Micelles form in other solvents
Surfactants & Critical Micellar Concentration (CMC)
Surfactants are surface-active substances. They consist of a polar head group and a long non-polar hydrocarbon chain (see Figure 1). The polar part of the molecule can strongly interact with a polar solvent such as water, which is why it is also called hydrophilic (water-loving). The non-polar part of the molecule can interact strongly with a non-polar solvent such as oil, which is why it is called lipophilic (fat-loving) or hydrophobic (water-avoiding).
For example, surfactants can be classified based on their head group charge:
- anionic surfactants have a negatively charged head group
- Cationic surfactants have a positively charged head group
- amphoteric surfactants have a zwitterionic head group (positive and negative charge)
- nonionic surfactants have an uncharged polar head group.
Figure 1: Schematic structure of a surfactant
Due to their two-part structure, surfactants preferentially accumulate at interfaces where they find the most favorable energetic conditions for them. The polar part is oriented towards the more polar side of the interface. On a water surface, for example, the surfactants orient themselves in such a way that the head group points into the water and the hydrocarbon chain into the gas phase (see Figure 2). The interfacial tension is reduced by the accumulation of surfactants at the interface. The surfactants can interact well with one phase as well as with the other and thus “mediate” between the atoms / molecules of the two phases. The addition of surfactants therefore facilitates the mixing of non-polar and polar phases, which is used, for example, in the detergent and cleaning agent industry.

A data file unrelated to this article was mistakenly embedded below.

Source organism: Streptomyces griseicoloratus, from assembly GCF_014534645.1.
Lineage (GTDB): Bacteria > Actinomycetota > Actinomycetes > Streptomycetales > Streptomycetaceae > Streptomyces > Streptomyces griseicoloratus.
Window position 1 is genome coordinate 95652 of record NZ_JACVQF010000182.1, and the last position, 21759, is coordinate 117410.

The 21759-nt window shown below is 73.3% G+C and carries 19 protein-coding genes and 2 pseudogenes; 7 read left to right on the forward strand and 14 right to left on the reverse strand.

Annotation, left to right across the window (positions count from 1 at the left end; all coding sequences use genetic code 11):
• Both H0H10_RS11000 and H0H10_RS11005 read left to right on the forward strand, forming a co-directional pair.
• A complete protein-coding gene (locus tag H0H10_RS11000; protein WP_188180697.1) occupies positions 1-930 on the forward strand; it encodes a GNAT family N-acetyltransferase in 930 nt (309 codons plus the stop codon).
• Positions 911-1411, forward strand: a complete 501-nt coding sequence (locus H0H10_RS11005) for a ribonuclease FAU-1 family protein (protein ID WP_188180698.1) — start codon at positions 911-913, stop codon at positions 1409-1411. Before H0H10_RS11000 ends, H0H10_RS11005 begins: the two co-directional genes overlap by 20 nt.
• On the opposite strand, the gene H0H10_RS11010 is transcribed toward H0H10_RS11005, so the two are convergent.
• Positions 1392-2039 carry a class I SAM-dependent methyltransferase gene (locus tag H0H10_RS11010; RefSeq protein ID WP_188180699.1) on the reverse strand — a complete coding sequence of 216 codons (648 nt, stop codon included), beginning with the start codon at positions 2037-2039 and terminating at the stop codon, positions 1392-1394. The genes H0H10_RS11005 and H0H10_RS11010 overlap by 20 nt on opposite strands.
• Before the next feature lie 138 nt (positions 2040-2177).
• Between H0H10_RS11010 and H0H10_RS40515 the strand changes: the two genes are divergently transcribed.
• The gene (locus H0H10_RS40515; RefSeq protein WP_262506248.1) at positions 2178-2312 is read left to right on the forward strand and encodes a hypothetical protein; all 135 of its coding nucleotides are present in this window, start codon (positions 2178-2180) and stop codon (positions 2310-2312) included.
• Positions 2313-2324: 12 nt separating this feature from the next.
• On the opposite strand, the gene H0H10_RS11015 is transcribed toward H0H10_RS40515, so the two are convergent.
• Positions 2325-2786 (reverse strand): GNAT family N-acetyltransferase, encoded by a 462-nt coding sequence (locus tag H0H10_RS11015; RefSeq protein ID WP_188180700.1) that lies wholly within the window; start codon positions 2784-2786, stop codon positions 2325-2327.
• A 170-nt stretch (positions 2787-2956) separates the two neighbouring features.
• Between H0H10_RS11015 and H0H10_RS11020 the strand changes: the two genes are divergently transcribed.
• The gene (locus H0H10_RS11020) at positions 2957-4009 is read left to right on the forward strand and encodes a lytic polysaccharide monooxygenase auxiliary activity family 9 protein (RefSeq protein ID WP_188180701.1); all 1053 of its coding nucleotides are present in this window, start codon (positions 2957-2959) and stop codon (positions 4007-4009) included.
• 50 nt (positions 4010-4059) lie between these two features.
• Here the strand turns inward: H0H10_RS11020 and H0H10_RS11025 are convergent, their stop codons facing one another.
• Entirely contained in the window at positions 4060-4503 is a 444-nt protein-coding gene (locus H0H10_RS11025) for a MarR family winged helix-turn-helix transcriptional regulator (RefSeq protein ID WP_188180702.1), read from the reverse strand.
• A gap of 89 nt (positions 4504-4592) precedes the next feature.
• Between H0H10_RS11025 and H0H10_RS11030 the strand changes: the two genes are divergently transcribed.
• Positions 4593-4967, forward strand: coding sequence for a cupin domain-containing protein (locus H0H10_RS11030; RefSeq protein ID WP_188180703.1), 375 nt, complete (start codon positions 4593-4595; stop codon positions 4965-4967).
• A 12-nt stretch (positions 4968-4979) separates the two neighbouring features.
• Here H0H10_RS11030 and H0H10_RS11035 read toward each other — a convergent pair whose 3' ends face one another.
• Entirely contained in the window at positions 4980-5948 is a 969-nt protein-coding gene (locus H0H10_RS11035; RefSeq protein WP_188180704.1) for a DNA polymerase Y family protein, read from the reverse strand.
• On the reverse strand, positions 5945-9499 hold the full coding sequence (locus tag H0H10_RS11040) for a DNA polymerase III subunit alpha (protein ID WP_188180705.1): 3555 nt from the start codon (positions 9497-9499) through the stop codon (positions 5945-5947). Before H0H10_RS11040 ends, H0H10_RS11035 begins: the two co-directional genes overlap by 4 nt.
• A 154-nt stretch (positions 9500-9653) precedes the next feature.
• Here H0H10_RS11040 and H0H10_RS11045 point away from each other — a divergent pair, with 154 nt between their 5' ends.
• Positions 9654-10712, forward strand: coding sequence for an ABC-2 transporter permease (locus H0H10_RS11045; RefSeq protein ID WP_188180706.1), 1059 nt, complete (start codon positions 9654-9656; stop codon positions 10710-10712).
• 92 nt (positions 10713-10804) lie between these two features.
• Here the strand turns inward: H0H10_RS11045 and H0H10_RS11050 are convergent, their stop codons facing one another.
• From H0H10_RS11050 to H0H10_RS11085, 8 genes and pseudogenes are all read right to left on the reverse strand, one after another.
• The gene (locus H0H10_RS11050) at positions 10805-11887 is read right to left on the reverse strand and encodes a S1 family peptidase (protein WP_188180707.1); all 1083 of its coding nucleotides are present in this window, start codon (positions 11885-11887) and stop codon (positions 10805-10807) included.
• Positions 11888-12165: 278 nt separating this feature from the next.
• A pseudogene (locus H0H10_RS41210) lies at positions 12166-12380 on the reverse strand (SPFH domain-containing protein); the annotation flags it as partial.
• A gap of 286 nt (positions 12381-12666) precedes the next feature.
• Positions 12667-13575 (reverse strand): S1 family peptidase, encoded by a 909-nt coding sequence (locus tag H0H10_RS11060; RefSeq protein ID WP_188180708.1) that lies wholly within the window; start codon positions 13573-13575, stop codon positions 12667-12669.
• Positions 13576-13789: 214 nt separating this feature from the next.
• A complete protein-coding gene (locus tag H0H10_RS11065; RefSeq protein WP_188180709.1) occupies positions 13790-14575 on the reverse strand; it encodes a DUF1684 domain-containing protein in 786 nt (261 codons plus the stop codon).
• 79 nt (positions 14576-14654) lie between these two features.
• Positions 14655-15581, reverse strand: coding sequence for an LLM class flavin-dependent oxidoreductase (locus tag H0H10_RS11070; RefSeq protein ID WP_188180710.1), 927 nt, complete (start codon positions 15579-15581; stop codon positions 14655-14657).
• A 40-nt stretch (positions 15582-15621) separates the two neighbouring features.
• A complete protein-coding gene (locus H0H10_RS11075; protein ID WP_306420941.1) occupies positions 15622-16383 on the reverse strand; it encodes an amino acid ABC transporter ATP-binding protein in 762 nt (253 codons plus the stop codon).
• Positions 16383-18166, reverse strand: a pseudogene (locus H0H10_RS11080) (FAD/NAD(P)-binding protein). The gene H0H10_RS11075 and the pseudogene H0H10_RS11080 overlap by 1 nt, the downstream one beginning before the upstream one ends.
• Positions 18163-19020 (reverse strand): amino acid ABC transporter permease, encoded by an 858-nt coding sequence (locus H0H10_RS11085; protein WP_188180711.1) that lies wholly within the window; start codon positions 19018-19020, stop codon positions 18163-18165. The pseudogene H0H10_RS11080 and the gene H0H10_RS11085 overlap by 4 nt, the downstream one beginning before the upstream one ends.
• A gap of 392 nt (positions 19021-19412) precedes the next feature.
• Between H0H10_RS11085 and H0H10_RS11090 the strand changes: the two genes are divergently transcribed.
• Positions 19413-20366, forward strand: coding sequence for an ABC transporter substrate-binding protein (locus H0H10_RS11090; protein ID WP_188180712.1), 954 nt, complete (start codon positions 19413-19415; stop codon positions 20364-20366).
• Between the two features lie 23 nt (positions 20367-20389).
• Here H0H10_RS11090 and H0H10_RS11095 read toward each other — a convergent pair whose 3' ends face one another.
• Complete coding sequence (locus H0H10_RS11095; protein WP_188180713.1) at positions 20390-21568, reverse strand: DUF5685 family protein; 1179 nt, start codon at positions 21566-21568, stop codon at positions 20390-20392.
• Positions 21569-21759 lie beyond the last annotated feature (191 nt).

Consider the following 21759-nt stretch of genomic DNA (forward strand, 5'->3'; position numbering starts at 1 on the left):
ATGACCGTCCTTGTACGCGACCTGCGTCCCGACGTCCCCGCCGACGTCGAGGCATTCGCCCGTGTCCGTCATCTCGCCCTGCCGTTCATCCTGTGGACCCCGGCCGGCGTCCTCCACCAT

Figure 2: Surfactants at an interface
The lowering of the interfacial tension by surfactants is greater, the more surfactants are attached to the interface. However, if the interface (as well as the adjacent volume phases) is saturated with surfactant molecules, the addition of surfactant does not lead to a further lowering of the interfacial tension (see Figure 4). Instead, the surfactant molecules self-organize in a volume phase. Micelles are formed, for example, when several surfactant molecules assemble their non-polar chains and shield them from a surrounding aqueous phase with their polar head groups (see Figure 3). The minimization of the unfavorable contact between the non-polar surfactant chains and the polar phase compensates for the loss of entropy due to micelle formation.
In addition to the micelles shown in Figure 3, there are also so-called inverse micelles in which the head groups are clustered and the non-polar surfactant chains are aligned with a surrounding non-polar phase. Micelles can be spherical, but if parameters such as temperature and system composition vary, they can also assume elongated or worm-like structures. For example, layer structures of surfactant molecules also occur in liquid crystals.
Figure 3: Spherical micelle
The critical micelle concentration (CMC) is the surfactant concentration at which micelle formation begins. It can be determined for a surfactant solution by measuring the surface tension at different concentrations. This decreases with the surfactant concentration below the CMC and is constant above the CMC, since the number of surfactant molecules in the interface does not change any further. A logarithmic plot of the surface tension versus the surfactant concentration shows two linear areas, below and above the CMC (see Figure 4). The CMC can therefore be read off at the point of intersection by extrapolating corresponding best-fit straight lines.
The CMC can be determined automatically with the aid of a dynamic contact angle measuring device and tensiometer of the DCAT series if a liquid dosing system LDU 25 is connected.
Figure 4: Surface tension as a function of the surfactant concentration
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